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Attachment: Maternal Deprivation Orphan Studies & Institutionalisation | AQA A-Level Psychology


Last updated 22 Dec 2023

This topic quiz tests A-Level Psychology students' knowledge and understanding of rsearch into the affects of maternal deprivation a

Click here to have a go at the quiz: Attachment: Maternal Deprivation Orphan Studies & Institutionalisation | AQA A-Level Psychology

Attachment: Maternal Deprivation Orphan Studies & Institutionalisation - An Academic Summary

The history of attachment research is intertwined with the exploration of maternal deprivation and its effects on children. Notably, orphan studies, focusing on children raised in institutions or separated from their mothers early in life, have contributed significantly to our understanding of the critical role of early caregiver relationships in healthy development.

Maternal Deprivation Theory:

Developed by John Bowlby in the mid-20th century, maternal deprivation theory proposed that an early and prolonged separation from the primary caregiver (often the mother) could have detrimental effects on a child's emotional, social, and cognitive development. This deprivation was believed to disrupt the formation of secure attachment, leading to potential issues in forming future relationships, regulating emotions, and coping with stress.

Orphan Studies:

In the late 20th century, studies conducted on Romanian orphans who experienced extended institutionalization during the communist regime provided crucial empirical evidence for maternal deprivation theory. These studies, including the landmark work of Michael Rutter, highlighted the negative consequences of institutional care on children's development:

  • Cognitive delays and learning difficulties
  • Social and emotional problems, including attachment disorders, anxiety, and depression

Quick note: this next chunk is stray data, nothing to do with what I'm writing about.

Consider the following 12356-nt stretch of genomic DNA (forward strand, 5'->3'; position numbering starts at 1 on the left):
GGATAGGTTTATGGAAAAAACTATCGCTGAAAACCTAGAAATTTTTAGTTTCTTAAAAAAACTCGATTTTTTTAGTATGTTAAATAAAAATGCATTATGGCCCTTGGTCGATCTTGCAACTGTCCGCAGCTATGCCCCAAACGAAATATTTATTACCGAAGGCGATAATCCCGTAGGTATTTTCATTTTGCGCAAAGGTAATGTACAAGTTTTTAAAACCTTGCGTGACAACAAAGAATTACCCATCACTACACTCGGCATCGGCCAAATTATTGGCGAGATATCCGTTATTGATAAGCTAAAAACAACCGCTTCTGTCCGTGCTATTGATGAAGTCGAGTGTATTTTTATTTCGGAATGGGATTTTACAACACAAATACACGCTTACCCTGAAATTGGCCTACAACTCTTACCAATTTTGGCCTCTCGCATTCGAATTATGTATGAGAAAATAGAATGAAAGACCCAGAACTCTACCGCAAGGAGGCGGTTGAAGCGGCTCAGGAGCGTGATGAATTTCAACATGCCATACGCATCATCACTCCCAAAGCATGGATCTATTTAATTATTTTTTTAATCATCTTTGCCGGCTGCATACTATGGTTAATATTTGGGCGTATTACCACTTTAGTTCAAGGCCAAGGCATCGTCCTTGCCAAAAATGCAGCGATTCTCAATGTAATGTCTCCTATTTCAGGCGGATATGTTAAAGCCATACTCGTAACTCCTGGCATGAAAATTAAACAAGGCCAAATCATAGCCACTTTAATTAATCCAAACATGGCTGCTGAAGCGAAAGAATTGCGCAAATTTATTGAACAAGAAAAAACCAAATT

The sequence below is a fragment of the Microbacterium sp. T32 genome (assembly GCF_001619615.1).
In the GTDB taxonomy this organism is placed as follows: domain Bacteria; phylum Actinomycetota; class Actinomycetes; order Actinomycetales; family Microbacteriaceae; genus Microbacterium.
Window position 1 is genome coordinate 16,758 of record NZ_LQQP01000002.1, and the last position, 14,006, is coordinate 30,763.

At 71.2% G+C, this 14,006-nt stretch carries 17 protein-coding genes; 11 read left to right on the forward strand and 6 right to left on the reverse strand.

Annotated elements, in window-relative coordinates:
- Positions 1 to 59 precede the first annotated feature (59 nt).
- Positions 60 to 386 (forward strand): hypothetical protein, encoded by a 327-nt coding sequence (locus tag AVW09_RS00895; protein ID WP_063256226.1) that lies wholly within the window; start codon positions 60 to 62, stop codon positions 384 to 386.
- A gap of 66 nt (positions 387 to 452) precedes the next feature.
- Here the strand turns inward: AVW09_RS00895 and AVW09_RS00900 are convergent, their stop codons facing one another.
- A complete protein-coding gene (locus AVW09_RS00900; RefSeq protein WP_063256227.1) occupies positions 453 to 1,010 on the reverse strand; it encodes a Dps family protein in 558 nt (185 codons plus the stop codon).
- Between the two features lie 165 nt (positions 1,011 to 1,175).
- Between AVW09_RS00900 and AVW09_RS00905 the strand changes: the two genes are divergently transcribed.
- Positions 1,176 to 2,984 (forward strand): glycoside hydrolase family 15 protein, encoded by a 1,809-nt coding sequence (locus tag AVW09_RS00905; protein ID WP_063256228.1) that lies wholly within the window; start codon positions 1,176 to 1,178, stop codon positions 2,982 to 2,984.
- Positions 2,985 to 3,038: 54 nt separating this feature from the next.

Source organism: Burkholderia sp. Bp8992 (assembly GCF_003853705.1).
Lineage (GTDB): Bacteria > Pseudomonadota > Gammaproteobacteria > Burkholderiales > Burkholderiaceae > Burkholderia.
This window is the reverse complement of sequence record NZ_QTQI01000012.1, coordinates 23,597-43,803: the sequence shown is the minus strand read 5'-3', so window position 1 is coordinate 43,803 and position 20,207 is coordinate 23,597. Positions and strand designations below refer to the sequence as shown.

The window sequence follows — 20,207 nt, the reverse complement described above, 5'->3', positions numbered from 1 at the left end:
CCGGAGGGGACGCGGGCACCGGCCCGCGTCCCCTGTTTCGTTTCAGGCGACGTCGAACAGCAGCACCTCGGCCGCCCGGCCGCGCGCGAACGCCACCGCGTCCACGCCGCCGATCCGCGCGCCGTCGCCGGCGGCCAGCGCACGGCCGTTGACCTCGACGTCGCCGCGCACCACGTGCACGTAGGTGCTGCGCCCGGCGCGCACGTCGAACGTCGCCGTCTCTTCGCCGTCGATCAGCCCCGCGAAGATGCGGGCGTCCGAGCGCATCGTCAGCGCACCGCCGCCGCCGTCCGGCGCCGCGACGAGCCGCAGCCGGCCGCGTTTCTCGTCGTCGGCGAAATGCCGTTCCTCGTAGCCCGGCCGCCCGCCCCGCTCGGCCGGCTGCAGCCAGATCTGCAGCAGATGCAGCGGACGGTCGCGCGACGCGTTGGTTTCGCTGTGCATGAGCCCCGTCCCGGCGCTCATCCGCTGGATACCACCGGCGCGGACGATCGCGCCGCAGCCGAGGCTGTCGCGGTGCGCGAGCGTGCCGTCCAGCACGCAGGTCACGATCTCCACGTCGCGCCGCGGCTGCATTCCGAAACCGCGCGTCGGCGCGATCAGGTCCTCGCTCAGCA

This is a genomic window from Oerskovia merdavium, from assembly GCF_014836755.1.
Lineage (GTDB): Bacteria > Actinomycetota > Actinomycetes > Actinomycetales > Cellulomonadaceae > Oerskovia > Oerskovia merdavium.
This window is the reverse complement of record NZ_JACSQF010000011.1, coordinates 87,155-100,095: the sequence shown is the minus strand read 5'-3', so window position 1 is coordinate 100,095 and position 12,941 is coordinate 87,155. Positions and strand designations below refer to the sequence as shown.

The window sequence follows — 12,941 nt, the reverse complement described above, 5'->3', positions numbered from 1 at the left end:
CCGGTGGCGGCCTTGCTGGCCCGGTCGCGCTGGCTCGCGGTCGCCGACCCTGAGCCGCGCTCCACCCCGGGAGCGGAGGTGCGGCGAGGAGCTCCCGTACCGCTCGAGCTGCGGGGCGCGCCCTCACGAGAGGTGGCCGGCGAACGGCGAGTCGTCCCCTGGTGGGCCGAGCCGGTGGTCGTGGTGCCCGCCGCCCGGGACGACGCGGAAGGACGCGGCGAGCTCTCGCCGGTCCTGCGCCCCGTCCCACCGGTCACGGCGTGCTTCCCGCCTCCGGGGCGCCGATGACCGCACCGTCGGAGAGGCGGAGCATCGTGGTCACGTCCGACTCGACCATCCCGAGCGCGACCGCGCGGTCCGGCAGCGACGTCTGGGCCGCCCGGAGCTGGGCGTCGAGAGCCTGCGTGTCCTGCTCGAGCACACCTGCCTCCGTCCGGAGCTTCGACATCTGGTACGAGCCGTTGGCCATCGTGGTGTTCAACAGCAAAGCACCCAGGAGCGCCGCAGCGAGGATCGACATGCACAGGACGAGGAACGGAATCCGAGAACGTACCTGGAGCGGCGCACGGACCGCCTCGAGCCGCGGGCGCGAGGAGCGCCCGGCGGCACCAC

• Language impairments and communication difficulties
  • Increased risk of mental health issues in adulthood

Key Findings:

  • Critical period: The earlier and longer the deprivation, the more severe the consequences. Studies suggested that the first three years of life were particularly crucial for healthy attachment development.
  • Importance of Individualized Care: Orphanages often lacked opportunities for one-on-one interactions and responsive care, hindering the development of secure attachment bonds.
  • Positive impact of adoption: Research also showed that children who were adopted into families before a certain age (around 2-3 years old) demonstrated better developmental outcomes compared to those who remained institutionalized.

Limitations and Criticisms:

  • Ethical concerns: Some criticized the research for potentially contributing to public anxieties about adoption and neglecting the potential for positive experiences within institutions.
  • Methodological considerations: Criticisms focused on methodological complexities, including potential confounding variables and differences in institutional environments.
  • Cultural context: Generalizability of findings across different cultural contexts raised concerns, as institutional care experiences and family structures vary significantly.

Current Understanding:

While orphan studies provided valuable insights, our understanding of attachment and its implications has evolved. Today, the focus is on the quality of caregiver relationships, recognizing that responsive and nurturing caregiving figures, regardless of biological relationships, can contribute to healthy attachment development. The emphasis is also on understanding the complex interplay of individual differences, environmental factors, and trauma in shaping individual outcomes.


Despite limitations, orphan studies have enriched our understanding of the significant role of early caregiving experiences in child development. They have informed policies and practices towards improving childcare in institutions and promoting early adoption or foster care placement for orphaned children. The research continues to emphasize the importance of nurturing caregiver relationships and providing sensitive and responsive care during the critical early years.

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